Today, Marvel Comics and DC are walled kingdoms, ultimately controlled by parent corporate giants the Walt Disney Company and AT&T. There’s always been competition between Marvel and DC, and sometimes even cooperation - look back to 1976’s Superman vs. The Amazing Spider-Man for the most Jurassic of examples, and the loose sequels that followed.
Marvel/DC cooperation reached its apex in 1996, when the comic market was in freefall, and retailers just needed something they could sell the hell out of. Hither came DC Versus Marvel Comics, a full-on crossover that brought two universes together, and the Amalgam and DC Marvel All Access books that followed.
And within that almost came the unthinkable - a trade of Marvel and DC characters.
The editorial forces behind DC Versus Marvel Comics were Mike Carlin on the DC side, and the late Mark Gruenwald at Marvel. They were the perfect pairing, both merry pranksters, and Carlin had even cut his teeth at Marvel as Gruenwald’s assistant before moving on to DC. When you put the pair together, their creative energy was not just added, but multiplied. And their collaboration almost ended up in a seemingly crazy endgame.
"I think Carlin and Grunewald had some scheme," says Paul Levitz, then DC’s publisher. "I remember an idea being discussed, that we would swap out some characters. I don’t know that it lasted more than one meeting with me or someone just throwing up on the table and saying, 'Oh, God, that is so much more work than it could possibly be worth.' I do remember conversations around it. I think the idea was characters that we wouldn’t necessarily miss, but could potentially make more valuable by generating new interest in another universe."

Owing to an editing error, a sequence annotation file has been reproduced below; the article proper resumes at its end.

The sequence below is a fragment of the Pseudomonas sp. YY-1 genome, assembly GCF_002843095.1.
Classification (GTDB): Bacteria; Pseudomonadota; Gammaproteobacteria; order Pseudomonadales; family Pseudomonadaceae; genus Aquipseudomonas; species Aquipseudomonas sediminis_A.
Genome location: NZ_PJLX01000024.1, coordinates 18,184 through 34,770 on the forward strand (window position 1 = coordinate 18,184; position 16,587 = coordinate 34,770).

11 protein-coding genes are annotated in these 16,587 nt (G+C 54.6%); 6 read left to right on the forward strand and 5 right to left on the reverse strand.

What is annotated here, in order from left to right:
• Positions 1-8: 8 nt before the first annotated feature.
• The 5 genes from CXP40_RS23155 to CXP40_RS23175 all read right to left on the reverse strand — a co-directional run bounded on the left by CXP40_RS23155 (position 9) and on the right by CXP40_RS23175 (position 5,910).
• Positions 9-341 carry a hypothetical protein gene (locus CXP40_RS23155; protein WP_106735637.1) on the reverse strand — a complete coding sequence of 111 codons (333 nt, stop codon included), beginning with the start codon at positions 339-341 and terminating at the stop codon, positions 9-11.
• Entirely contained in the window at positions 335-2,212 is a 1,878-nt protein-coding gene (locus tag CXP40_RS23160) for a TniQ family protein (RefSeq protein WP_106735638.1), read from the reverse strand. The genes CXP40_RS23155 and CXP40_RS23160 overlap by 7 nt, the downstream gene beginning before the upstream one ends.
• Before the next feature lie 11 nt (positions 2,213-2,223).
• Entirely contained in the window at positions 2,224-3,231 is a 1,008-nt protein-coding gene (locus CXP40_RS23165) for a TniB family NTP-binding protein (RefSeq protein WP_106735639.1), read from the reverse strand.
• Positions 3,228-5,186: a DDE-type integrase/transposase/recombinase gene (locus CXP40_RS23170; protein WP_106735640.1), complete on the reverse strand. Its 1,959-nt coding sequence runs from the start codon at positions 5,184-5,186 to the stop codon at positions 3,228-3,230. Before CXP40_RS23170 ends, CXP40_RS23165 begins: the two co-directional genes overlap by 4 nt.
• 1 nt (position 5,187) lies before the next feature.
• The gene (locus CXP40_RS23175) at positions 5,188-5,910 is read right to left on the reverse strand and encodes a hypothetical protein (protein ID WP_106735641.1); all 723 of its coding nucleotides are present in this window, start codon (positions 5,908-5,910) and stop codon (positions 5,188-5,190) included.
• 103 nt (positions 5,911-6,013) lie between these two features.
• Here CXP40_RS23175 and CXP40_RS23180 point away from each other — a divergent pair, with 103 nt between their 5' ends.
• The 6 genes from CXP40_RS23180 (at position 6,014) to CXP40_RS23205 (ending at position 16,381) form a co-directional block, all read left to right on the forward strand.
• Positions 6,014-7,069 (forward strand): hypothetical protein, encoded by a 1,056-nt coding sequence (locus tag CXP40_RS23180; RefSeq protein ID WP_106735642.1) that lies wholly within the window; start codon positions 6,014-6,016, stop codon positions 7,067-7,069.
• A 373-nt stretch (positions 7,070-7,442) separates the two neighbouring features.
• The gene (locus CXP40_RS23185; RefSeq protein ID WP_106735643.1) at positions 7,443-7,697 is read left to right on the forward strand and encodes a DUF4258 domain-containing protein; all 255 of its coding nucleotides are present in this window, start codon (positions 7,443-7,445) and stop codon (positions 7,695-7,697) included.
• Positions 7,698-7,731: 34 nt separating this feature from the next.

Sure enough, a couple of legitimate C-listers were the proposed characters: She-Hulk and Martian Manhunter. Besides the green theme, it made a certain sense that these characters could be swapped in a very additive way.
"I felt like those were great picks, because at least in terms of power sets, they're kind of redundant characters," says Ron Marz, one of the DC Versus Marvel writers. "She-Hulk is, well, a lady Hulk. And Martian Manhunter is pretty close to Superman, just green with a big brow. They both would've seemed more original in the opposite universe."
It also seemed, at the time, a natural extension of momentum, and what fans wanted to see.
"There was plenty of fan conjecture at the time. The audience was convinced that it was going to happen," says Tom Brevoort, longtime Marvel editor. "There was a nascent internet community in those days, and so many fans were convinced it was going to happen."
The idea got off the ground, but just barely.
"As we got into the process of constructing the story, we had more of a conversation about that aspect: Do we have to build this into the last issue somehow?," Marz remembers. "Eventually, we got word that it wasn’t going to happen, because legal entities at both companies found it too much of a nightmare."
Today, the almost-trade is the Bigfoot of comics, grainy footage that no one is sure is real. Brevoort and Marz still get questioned about it on a regular basis.
"The notion of 'maybe we leave a character in the other universe at the end of this' seemed like it would be good fun if we could really make it happen," Marz says. "I don’t know what could have been done. Would She-Hulk join the Justice League and Martian Manhunter join the Avengers? The X-Men? I don’t think either character had their own title at the time. But for a brief moment, we were thinking, ‘yeah this could be really cool."